Alzheimer's Disease (AD) was first reported by Dr. Alois Alzheimer in 1906 (1). Following the death of a patient who suffered from memory loss, impaired language skills and unpredictable behavior, Dr. Alzheimer performed a post mortem study of her brain (1). He found structures that would eventually be called β-amyloid plaques and neurofibrillary tangles (NFTs) (1).
Biology of the DiseaseEdit
The symptoms of AD are directly related to neuronal degeneration. There are many researchers invested in teasing out the processes that lead to the development of AD. It has been shown that NFTs disrupt fast axonal transport (FAT) within the neuron (2). FAT is the motor protein mediated transport of cargo on microtubules (MTs) (3). Cargo is trafficked both towards the cell body (retrograde) and away from the cell body (anterograde) (4). The motor proteins kinesin-1 and -2 mediate anterograde transport within the axon while cytoplasmic dynein mediates retrograde transport (4). This axon to synapse transport of cargo may seem trivial but, the fact that a neuron can be up to a meter long should put the importance of FAT into perspective. It is also important to remember that the environment within the neuron is extremely crowded so the passive movement of organelles (ex. mitochondria) and other cargo would not be a viable option for the cell. Motor proteins and MTs are not the only components of this transport system. Enzymes and other MT associated proteins (MAPs) are needed to help direct MT growth, regulate loading and unloading of cargo and stabilize MTs. One neuronal MAP, tau, has been shown to help stabilize MTs (5), interact with the actin cytoskeleton (6), participate in signaling pathways (2) and inhibit kinesin-1 run length in vitro (3). Though tau's exact role in AD has yet to be fully elucidated, hyperphosphorylated tau is a component of NFTs which are known to disrupt FAT (2).
β-amyloid plaques are extracellular deposits of β-amyloid peptide. β-amyloid peptide is the product of cleavage of the amyloid precursor protein (APP) (7). Normal APP function is not completely understood (8) . It has been shown that it performs many functions including enzyme activation (9) and protection from oxidative stress (10). It is hypothesized that cleavage of APP and its aggregation into β-amyloid plaques is responsible for the pathology seen in the AD brain and for the symptoms of AD (7).
John's 23andMe ResultEdit
According to the 23andMe analysis, John has typical odds of developing AD. The marker/SNP (single nucleotide polymorphism) that 23andMe analysed was rs63750847. The typical genotype for this SNP is CC. CT and TT genotypes have reduced odds of developing AD. Recent research found that this C -> T mutation occurs next to an aspartyl protease cleavage site (11). This mutation may prevent/reduce cleavage of APP which in turn reduces the formation of β-amyloid plaques (11). There is no need to be concerned about this genotype or the possible phenotype (AD) that may result since his odds are not elevated. It should also be noted that the study which found the C -> T mutation was done in an Icelandic population of 1,795 people (11) and that the relevance of this study to other populations has yet to be established. It might be that this mutation only occurs in this population and that the findings of this study do not extend beyond the Icelandic population in which it was conducted.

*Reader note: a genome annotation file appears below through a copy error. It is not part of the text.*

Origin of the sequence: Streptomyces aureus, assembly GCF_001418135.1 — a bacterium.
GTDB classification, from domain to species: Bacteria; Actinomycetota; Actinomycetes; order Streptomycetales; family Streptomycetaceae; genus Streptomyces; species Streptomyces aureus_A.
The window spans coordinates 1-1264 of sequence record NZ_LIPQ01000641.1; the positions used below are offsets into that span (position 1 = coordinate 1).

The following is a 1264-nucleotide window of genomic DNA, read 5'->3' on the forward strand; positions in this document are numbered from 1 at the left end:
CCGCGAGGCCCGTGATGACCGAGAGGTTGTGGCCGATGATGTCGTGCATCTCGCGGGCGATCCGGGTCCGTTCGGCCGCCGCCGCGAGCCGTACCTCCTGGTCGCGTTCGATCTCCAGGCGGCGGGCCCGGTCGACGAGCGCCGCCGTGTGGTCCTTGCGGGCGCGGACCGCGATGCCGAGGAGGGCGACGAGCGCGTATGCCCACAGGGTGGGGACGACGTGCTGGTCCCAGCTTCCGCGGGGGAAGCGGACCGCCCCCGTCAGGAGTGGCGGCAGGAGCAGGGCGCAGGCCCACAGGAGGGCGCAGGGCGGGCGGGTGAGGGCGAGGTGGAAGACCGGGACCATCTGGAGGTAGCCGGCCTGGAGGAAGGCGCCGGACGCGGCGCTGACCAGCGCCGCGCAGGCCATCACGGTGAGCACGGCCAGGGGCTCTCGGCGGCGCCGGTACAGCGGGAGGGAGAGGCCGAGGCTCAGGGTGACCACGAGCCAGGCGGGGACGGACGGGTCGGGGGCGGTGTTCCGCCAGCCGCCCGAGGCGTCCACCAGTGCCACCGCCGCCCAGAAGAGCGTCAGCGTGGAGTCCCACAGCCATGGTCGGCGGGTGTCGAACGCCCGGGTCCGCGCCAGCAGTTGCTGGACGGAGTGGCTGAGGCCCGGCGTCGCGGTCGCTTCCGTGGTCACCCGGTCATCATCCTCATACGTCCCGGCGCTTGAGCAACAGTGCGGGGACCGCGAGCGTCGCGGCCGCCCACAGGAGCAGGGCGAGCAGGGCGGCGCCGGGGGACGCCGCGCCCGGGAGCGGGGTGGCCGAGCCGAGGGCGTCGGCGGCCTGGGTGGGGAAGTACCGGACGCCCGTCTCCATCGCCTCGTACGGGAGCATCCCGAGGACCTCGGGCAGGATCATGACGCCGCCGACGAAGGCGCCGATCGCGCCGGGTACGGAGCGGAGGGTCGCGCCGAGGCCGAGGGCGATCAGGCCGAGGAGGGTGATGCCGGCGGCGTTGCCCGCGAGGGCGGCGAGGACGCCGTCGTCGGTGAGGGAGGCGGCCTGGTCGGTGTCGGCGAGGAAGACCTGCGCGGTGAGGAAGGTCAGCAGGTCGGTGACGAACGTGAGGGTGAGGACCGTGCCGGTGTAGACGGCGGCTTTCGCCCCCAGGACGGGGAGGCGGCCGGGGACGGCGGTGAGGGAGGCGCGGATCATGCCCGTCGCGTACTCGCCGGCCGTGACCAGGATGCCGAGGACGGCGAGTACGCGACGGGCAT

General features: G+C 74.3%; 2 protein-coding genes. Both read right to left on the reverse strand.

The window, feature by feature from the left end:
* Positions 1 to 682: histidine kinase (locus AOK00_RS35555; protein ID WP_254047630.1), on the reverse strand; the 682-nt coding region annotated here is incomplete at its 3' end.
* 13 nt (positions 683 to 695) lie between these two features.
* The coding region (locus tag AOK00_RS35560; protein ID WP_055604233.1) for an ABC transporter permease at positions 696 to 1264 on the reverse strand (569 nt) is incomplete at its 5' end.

1. Wikipedia (2013) Alois Alzheimer, http://en.wikipedia.org/wiki/Alois_Alzheimer
2. Kanaan NM, et al. (2012) Phosphorylation in the amino terminus of tau prevents inhibition of anterograde axonal transport. Neurobiology of aging 33(4):826 e815-830.
3. Dixit R, Ross JL, Goldman YE, & Holzbaur EL (2008) Differential regulation of dynein and kinesin motor proteins by tau. Science 319(5866):1086-1089.
4. Ballatore C, Lee VM, & Trojanowski JQ (2007) Tau-mediated neurodegeneration in Alzheimer's disease and related disorders. Nature reviews. Neuroscience 8(9):663-672.
5. Cleveland DW, Hwo S-Y, & Kirschner MW (1977) Physical and chemical properties of purified tau factor and the role of tau in microtubule assembly. Journal of molecular biology 116(2):227-247.
6. He HJ, et al. (2009) The proline-rich domain of tau plays a role in interactions with actin. BMC cell biology 10:81.
7. Wikipedia (2013) Beta amyloid, http://en.wikipedia.org/wiki/Beta_amyloid
8. Hiltunen M, van Groen T, & Jolkkonen J (2009) Functional Roles of Amyloid-β Protein Precursor and Amyloid-β Peptides: Evidence from Experimental Studies. Journal of Alzheimer's Disease 18(2):401-412.
9. Bogoyevitch MA, Boehm I, Oakley A, Ketterman AJ, & Barr RK (2004) Targeting the JNK MAPK cascade for inhibition: basic science and therapeutic potential. Biochimica et Biophysica Acta (BBA) - Proteins and Proteomics 1697(1–2):89-101.
10. Zou K, Gong JS, Yanagisawa K, & Michikawa M (2002) A novel function of monomeric amyloid beta-protein serving as an antioxidant molecule against metal-induced oxidative damage. The Journal of neuroscience : the official journal of the Society for Neuroscience 22(12):4833-4841.
11. Jonsson T, et al. (2012) A mutation in APP protects against Alzheimer's disease and age-related cognitive decline. Nature 488(7409):96-99.